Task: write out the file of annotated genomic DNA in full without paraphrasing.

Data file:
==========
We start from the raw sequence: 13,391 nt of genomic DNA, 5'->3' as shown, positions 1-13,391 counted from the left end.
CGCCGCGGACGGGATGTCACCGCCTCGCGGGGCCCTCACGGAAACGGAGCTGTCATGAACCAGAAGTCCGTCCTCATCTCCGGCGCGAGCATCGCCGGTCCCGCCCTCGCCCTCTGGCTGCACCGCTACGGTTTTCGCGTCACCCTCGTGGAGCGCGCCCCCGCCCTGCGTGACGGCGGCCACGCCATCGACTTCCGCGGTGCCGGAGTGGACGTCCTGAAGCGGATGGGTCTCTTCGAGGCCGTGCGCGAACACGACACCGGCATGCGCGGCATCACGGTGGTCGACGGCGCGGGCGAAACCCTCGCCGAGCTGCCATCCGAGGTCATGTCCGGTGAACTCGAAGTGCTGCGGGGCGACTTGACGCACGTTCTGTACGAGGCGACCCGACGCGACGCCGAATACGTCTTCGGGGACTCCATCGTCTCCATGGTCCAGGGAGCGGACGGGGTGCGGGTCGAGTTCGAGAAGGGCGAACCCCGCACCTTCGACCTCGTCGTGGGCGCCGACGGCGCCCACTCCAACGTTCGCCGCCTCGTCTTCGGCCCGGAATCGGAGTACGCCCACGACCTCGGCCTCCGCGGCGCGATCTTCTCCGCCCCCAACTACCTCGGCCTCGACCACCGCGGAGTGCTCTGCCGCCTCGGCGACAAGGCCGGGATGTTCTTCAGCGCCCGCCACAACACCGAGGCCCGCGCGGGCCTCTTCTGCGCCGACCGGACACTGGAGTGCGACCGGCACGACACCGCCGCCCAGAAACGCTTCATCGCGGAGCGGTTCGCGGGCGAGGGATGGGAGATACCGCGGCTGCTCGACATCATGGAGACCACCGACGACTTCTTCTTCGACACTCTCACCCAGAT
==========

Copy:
We start from the raw sequence: 13,391 nt of genomic DNA, 5'->3' as shown, positions 1-13,391 counted from the left end.
CGCCGCGGACGGGATGTCACCGCCTCGCGGGGCCCTCACGGAAACGGAGCTGTCATGAACCAGAAGTCCGTCCTCATCTCCGGCGCGAGCATCGCCGGTCCCGCCCTCGCCCTCTGGCTGCACCGCTACGGTTTTCGCGTCACCCTCGTGGAGCGCGCCCCCGCCCTGCGTGACGGCGGCCACGCCATCGACTTCCGCGGTGCCGGAGTGGACGTCCTGAAGCGGATGGGTCTCTTCGAGGCCGTGCGCGAACACGACACCGGCATGCGCGGCATCACGGTGGTCGACGGCGCGGGCGAAACCCTCGCCGAGCTGCCATCCGAGGTCATGTCCGGTGAACTCGAAGTGCTGCGGGGCGACTTGACGCACGTTCTGTACGAGGCGACCCGACGCGACGCCGAATACGTCTTCGGGGACTCCATCGTCTCCATGGTCCAGGGAGCGGACGGGGTGCGGGTCGAGTTCGAGAAGGGCGAACCCCGCACCTTCGACCTCGTCGTGGGCGCCGACGGCGCCCACTCCAACGTTCGCCGCCTCGTCTTCGGCCCGGAATCGGAGTACGCCCACGACCTCGGCCTCCGCGGCGCGATCTTCTCCGCCCCCAACTACCTCGGCCTCGACCACCGCGGAGTGCTCTGCCGCCTCGGCGACAAGGCCGGGATGTTCTTCAGCGCCCGCCACAACACCGAGGCCCGCGCGGGCCTCTTCTGCGCCGACCGGACACTGGAGTGCGACCGGCACGACACCGCCGCCCAGAAACGCTTCATCGCGGAGCGGTTCGCGGGCGAGGGATGGGAGATACCGCGGCTGCTCGACATCATGGAGACCACCGACGACTTCTTCTTCGACACTCTCACCCAGAT